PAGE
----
Jackson currently resides in Ketchikan, Alaska. His wife and son are also artists.
ROBERT DAVIDSON, Haida Master Carver
Robert Davidson, one of Canada’s most respected and important contemporary visual artists, is a Northwest Coast Native of Haida and Tlingit descent. A master carver of totem poles and masks, he works in a variety of other media as a printmaker, painter and jeweller. He is well known as an impeccable craftsman whose creative and personal interpretation of traditional Haida form is unparalleled. His distinctive style is appreciated by the Haida Community and contemporary art scholars alike, with many of his works considered post-modern masterpieces. His work is sought by collectors internationally.
Robert Davidson is a leading figure in the renaissance of Haida art and culture and a founding member, with his brother, Reg Davidson, of the Rainbow Creek Dancers. He is also one of the founding members of the Haida Gwaii Singers Society, started by Terri-Lynn Williams-Davidson. http://www.robertdavidson.ca
DAVID BOXLEY Sr. and Jr.,
Tsimshian Master Carvers & Performers
David Boxley is the first Alaskan Tsimshian to achieve national prominence. He is particularly well respected as a totem pole carver, having carved 65 in the last 26 years. He has taught and demonstrated at some of the most important museums worldwide.
In all of David Boxley’ s works of art, from totem poles to prints, he emphasizes Tsimshian style. In the recent resurgence of Native American cultural traditions, artists have become the culture bearers for their tribes. Boxley accepts this responsibility not only by his creating his carvings, but by bringing the traditions he has learned back to his home village.
Boxley has been deeply involved in the rebirth of Tsimshian culture through organizing and hosting potlatches in Alaska and Washington. In 1996, he was responsible for the first Seattle Northwest Coast potlatch in 100 years. He also reintroduced the potlatch to his home village of Metlakatla, Alaska. These events involve traditional cultural activities such as clan adoption, name giving, gift giving, ceremonial regalia dedication and memorials, as well as singing and dancing.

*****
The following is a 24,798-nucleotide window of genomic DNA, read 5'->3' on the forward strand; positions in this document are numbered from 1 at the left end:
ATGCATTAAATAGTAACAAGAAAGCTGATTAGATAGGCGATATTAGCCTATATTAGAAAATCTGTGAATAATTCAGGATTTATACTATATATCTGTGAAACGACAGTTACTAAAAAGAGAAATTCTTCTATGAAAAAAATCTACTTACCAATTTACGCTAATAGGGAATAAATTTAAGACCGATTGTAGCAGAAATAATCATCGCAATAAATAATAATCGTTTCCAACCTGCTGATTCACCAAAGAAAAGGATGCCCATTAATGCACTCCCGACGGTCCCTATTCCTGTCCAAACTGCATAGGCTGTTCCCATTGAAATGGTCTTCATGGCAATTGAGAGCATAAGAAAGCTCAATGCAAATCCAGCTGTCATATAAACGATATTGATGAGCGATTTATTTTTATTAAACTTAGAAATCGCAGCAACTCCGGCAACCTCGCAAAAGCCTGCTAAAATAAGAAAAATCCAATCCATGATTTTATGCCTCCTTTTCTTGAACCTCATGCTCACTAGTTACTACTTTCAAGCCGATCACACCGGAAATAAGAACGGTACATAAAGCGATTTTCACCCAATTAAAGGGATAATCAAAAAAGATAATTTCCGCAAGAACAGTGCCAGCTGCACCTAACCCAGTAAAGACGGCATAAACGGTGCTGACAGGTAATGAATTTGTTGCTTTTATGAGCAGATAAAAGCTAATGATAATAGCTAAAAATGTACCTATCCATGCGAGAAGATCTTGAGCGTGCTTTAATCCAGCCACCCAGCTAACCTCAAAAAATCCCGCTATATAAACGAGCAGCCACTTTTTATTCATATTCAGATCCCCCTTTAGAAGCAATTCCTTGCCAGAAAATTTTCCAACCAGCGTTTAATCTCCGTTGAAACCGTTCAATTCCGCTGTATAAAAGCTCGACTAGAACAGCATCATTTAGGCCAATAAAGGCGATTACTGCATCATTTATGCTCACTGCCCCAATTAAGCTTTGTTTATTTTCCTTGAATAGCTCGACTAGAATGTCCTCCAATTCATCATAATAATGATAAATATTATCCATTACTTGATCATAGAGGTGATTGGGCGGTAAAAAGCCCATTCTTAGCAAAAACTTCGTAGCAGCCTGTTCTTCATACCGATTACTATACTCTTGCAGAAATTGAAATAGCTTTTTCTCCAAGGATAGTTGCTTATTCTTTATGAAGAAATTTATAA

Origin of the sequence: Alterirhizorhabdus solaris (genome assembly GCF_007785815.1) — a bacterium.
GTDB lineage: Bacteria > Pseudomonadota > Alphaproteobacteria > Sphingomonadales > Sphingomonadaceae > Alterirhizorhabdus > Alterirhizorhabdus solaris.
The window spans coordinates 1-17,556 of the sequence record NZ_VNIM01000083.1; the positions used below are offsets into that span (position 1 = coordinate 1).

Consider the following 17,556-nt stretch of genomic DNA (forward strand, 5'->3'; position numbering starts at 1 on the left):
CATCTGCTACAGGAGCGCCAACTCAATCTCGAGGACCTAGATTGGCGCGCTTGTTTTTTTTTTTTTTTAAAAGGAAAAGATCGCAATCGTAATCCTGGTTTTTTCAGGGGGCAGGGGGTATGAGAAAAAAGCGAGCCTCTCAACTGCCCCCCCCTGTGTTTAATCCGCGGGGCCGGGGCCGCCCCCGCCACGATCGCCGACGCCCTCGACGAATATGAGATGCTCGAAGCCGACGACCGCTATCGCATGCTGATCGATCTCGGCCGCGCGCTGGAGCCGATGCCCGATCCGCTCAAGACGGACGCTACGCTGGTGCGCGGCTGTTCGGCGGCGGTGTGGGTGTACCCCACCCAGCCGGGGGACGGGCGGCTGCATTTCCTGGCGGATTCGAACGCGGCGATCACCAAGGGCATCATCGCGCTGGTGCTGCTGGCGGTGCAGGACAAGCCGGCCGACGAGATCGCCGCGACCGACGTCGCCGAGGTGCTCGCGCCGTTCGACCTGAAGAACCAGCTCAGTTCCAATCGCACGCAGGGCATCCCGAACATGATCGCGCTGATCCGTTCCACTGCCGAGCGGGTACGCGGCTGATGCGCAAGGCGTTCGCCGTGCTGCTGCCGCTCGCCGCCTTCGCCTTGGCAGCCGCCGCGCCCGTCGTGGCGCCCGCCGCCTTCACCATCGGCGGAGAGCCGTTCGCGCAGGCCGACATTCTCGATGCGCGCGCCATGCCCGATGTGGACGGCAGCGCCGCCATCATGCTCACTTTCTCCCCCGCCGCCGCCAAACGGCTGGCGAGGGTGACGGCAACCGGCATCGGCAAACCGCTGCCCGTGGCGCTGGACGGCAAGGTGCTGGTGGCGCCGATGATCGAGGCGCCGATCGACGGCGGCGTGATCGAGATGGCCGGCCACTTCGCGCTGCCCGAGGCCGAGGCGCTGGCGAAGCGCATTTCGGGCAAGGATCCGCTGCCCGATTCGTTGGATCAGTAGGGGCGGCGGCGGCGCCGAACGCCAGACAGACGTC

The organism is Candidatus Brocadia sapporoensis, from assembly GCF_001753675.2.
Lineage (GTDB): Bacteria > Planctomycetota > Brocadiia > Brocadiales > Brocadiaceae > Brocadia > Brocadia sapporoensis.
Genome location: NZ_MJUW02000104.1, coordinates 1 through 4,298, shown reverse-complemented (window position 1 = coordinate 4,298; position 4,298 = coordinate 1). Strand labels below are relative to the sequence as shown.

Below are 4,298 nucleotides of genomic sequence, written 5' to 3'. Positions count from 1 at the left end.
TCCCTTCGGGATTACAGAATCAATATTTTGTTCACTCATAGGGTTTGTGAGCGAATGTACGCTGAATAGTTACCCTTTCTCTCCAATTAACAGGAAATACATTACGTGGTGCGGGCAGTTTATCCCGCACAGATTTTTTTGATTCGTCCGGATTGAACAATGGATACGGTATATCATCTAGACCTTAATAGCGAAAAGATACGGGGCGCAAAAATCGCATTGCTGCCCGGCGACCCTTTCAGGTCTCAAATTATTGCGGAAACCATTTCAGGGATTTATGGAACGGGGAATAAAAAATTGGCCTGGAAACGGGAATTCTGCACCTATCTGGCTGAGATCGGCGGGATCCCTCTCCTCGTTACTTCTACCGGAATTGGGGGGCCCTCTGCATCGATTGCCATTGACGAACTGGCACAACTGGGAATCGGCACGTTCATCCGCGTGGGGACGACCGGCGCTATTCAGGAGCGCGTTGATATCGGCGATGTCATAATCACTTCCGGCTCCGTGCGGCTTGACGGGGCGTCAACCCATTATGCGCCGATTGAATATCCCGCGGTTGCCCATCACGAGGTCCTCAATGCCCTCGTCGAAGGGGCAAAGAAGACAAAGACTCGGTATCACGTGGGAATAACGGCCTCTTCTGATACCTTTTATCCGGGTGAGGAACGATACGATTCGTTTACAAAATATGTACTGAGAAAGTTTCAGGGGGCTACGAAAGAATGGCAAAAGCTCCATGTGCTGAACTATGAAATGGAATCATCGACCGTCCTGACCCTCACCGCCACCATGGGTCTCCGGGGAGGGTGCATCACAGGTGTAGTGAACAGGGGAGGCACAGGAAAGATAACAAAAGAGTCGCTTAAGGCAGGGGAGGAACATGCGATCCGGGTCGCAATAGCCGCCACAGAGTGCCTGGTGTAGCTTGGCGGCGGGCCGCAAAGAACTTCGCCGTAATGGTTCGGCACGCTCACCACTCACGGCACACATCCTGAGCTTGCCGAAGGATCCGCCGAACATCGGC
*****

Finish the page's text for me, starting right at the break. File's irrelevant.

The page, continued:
“Artists from long ago inspire new generations of Indians to carry on the traditions of which they began. I am determined and dedicated to become the finest artist that I can be, while at the same time helping to revitalize and carry on the rich culture of my tribe: I want my sons and other young Indian people to be proud of their heritage.” http://wwww.davidboxley.com
JOE DAVID, Nuu-Chah-Nulth Master Carver
Joe David was born in 1946 at Opitsaht, a Clayoquot village on Meares Island, on the western shore of Vancouver Island. The family resettled in Seattle in 1958 and moved frequently during his teen years. His father, Hyacinth David, was a respected chief and elder of the Clayoquot nation. Even though he removed his family from Nuu-Chah-Nulth territory, he remained connected to the village and practiced its traditional values and ceremonies. Joe vividly recalls watching the ceremonies he attended as a child. His grandmother was a medicine-woman who predicted that Joe would become an artist while he was still an infant. Both his father and mother had been initiated in the (Klukwana) Wolf ritual. In 1969, he received from his father’s family the name “Ka-Ka-Win- Chealth” (Supernatural White Wolf transforming into Killerwhale), in recognition of his commitment to carving and cultural participation. Joe expanded the cultural teachings started by his father by visiting museums and libraries and studying Nuu-chah-nulth art and culture.